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Abortion debate continues at Capitol as abolitionists push for hearing on SB 13

Abortion debate continues at Capitol as abolitionists push for hearing on SB 13

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Angelina Hein of Gate was among the protesters from Free the States outside a Senate committee room at the Oklahoma Capitol on Monday.

Barbara Hoberock/Tulsa World

OKLAHOMA CITY — Supporters of a bill that would criminalize abortion lined a Capitol hallway on Monday to push for a Senate committee to hear the legislation, which it is not expected to take up.

About 40 protesters chanted “Senate Bill 13” and “Abolish abortion.” They carried signs that read “No Sen. Smalley. Abortion is ‘extremely’ unconstitutional.”

Sen. Jason Smalley, R-Stroud, chairs the Senate Health and Human Services Committee. He said that although he is anti-abortion, he had some problems with the wording of SB 13.

Sen. Joseph Silk, R-Broken Arrow, is the Senate author of the bill. Some changes have been made to the bill, but it still would criminalize abortion, which the U.S. Supreme Court ruled constitutional in 1973.

Senate President Pro Tem Greg Treat, R-Oklahoma City, said he has not seen the bill in its new form. “I have heard it is about a 27-page redraft,” Treat said. “I would have hoped there would have been more serious tries to negotiate earlier than the day it is supposed to be heard in committee.”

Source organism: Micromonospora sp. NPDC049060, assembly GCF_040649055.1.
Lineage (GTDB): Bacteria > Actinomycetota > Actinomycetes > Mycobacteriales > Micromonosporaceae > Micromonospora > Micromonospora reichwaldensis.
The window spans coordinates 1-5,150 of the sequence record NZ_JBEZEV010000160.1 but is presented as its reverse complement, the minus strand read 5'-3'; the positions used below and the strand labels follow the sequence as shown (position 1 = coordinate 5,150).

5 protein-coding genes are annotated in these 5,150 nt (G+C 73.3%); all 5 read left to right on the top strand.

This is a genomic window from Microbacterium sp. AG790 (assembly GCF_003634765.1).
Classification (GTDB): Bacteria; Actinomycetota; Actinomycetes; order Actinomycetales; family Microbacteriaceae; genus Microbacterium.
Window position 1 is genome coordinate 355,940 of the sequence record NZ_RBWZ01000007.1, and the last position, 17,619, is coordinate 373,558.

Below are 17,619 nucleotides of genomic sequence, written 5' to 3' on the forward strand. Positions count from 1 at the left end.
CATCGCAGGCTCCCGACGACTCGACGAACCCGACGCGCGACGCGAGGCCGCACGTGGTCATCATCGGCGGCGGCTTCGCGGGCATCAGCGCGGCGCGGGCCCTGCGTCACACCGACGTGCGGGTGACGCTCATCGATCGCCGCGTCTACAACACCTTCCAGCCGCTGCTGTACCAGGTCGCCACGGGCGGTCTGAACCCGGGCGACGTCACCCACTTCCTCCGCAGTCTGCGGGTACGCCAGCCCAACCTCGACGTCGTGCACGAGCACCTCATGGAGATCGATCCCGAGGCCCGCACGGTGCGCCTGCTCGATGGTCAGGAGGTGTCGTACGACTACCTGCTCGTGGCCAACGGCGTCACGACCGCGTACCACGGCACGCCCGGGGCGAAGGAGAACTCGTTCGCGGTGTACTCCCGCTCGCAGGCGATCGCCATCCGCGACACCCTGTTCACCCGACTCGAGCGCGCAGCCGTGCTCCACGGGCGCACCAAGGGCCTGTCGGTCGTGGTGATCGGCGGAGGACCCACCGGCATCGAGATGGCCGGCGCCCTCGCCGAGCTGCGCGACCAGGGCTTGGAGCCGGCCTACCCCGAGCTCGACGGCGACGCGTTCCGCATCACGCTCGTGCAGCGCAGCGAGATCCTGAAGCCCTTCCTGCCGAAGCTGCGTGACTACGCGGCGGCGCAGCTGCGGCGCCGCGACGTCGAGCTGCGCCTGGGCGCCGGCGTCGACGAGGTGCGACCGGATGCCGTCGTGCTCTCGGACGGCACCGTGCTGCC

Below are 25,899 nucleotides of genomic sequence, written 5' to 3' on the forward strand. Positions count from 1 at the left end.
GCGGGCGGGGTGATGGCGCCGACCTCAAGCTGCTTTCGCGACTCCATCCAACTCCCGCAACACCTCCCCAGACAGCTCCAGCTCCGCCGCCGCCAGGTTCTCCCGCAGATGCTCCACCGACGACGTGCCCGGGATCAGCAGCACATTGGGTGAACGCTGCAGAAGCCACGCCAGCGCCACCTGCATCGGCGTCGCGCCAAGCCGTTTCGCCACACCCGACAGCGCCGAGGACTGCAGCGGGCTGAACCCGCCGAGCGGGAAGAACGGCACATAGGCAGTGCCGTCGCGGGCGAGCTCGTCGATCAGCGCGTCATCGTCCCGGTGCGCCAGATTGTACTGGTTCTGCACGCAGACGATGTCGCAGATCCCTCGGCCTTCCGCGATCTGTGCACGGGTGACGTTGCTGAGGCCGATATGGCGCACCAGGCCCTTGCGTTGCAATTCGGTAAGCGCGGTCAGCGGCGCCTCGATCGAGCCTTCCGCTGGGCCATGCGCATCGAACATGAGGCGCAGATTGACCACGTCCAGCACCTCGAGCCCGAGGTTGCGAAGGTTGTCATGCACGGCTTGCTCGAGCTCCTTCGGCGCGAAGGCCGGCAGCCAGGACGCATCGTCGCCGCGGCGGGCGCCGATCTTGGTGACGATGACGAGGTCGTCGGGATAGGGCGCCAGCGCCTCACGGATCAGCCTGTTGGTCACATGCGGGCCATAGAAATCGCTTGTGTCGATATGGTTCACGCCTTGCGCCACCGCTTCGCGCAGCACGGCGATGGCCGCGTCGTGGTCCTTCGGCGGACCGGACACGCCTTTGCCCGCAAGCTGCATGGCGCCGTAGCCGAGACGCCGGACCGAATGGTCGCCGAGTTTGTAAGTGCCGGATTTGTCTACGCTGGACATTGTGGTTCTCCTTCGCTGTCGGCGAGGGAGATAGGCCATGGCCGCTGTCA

Treat said he didn’t think there was a high likelihood the measure would be heard.

“The language that was in the final, introduced version of Senate Bill 13 was very troubling,” he said.

Russell Hunter, executive director of Free the States, which seeks to abolish abortion, said abolitionists were at the Capitol to put pressure on Smalley to let his committee hear SB 13.

“It is obvious the people of Oklahoma want this bill to be voted on,” Hunter said.

He said the issue should effect the next election.

“Our hope is because of bills like this, representatives and senators will not be able to run on a pro-life platform any more but they will have to be abolitionists,” Hunter said.

He said the goal is to find candidates in the primaries who will run on a promise to abolish abortion instead of regulate it.

Tammy Brown of Tulsa joined the protesters on Monday.

“I know that we are all made in the image of God and that abortion is wrong,” Brown said. “And, as Christians, it is our duty to stand up against this injustice.”

Angelina Hein of Gate held her 7-month-old child and a sign seeking a hearing for the bill.

“To me, abortion is a baby getting the death penalty for the actions of others,” Hein said.

Last week, hundreds of people were at the Capitol to show support for abolishing abortion.

The Oklahoma Supreme Court in 2016 nullified an initiative petition effort that sought to criminalize abortion.

Proposed State Question 782 would have made those who perform or receive an abortion guilty of murder. The ACLU of Oklahoma successfully challenged it.

Barbara Hoberock


Twitter: @bhoberock

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